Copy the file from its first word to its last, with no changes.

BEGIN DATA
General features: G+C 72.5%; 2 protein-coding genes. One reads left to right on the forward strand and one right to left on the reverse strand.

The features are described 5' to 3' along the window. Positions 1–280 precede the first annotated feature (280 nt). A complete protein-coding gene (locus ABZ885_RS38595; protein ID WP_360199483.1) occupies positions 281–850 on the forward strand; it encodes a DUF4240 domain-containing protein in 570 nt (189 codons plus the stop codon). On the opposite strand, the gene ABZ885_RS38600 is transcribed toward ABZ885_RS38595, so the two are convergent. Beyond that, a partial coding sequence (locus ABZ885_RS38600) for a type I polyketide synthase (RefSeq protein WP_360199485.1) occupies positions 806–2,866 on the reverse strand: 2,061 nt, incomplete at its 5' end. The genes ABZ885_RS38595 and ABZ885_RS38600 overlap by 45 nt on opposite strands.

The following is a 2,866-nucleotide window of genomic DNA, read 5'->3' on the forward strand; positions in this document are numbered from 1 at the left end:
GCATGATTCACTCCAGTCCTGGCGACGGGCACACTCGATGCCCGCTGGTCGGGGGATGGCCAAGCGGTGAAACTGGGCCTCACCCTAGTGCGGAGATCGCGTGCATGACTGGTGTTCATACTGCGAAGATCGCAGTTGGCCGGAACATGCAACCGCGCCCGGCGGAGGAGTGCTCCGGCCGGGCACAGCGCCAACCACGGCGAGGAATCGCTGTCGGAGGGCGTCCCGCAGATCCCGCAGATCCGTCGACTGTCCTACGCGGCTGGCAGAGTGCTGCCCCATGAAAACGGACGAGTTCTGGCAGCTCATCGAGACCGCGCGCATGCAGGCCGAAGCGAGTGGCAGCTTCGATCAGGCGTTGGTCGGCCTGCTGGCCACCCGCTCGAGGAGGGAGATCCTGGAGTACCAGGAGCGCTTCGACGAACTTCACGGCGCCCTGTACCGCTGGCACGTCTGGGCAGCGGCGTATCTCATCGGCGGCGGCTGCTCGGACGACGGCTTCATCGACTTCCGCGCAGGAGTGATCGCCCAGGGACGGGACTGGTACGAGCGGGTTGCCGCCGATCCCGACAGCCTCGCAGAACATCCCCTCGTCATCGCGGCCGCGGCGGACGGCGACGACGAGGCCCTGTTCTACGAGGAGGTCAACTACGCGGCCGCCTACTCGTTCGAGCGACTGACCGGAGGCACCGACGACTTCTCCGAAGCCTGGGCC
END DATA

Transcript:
General features: G+C 72.5%; 2 protein-coding genes. One reads left to right on the forward strand and one right to left on the reverse strand.

The features are described 5' to 3' along the window. Positions 1–280 precede the first annotated feature (280 nt). A complete protein-coding gene (locus ABZ885_RS38595; protein ID WP_360199483.1) occupies positions 281–850 on the forward strand; it encodes a DUF4240 domain-containing protein in 570 nt (189 codons plus the stop codon). On the opposite strand, the gene ABZ885_RS38600 is transcribed toward ABZ885_RS38595, so the two are convergent. Beyond that, a partial coding sequence (locus ABZ885_RS38600) for a type I polyketide synthase (RefSeq protein WP_360199485.1) occupies positions 806–2,866 on the reverse strand: 2,061 nt, incomplete at its 5' end. The genes ABZ885_RS38595 and ABZ885_RS38600 overlap by 45 nt on opposite strands.

The following is a 2,866-nucleotide window of genomic DNA, read 5'->3' on the forward strand; positions in this document are numbered from 1 at the left end:
GCATGATTCACTCCAGTCCTGGCGACGGGCACACTCGATGCCCGCTGGTCGGGGGATGGCCAAGCGGTGAAACTGGGCCTCACCCTAGTGCGGAGATCGCGTGCATGACTGGTGTTCATACTGCGAAGATCGCAGTTGGCCGGAACATGCAACCGCGCCCGGCGGAGGAGTGCTCCGGCCGGGCACAGCGCCAACCACGGCGAGGAATCGCTGTCGGAGGGCGTCCCGCAGATCCCGCAGATCCGTCGACTGTCCTACGCGGCTGGCAGAGTGCTGCCCCATGAAAACGGACGAGTTCTGGCAGCTCATCGAGACCGCGCGCATGCAGGCCGAAGCGAGTGGCAGCTTCGATCAGGCGTTGGTCGGCCTGCTGGCCACCCGCTCGAGGAGGGAGATCCTGGAGTACCAGGAGCGCTTCGACGAACTTCACGGCGCCCTGTACCGCTGGCACGTCTGGGCAGCGGCGTATCTCATCGGCGGCGGCTGCTCGGACGACGGCTTCATCGACTTCCGCGCAGGAGTGATCGCCCAGGGACGGGACTGGTACGAGCGGGTTGCCGCCGATCCCGACAGCCTCGCAGAACATCCCCTCGTCATCGCGGCCGCGGCGGACGGCGACGACGAGGCCCTGTTCTACGAGGAGGTCAACTACGCGGCCGCCTACTCGTTCGAGCGACTGACCGGAGGCACCGACGACTTCTCCGAAGCCTGGGCC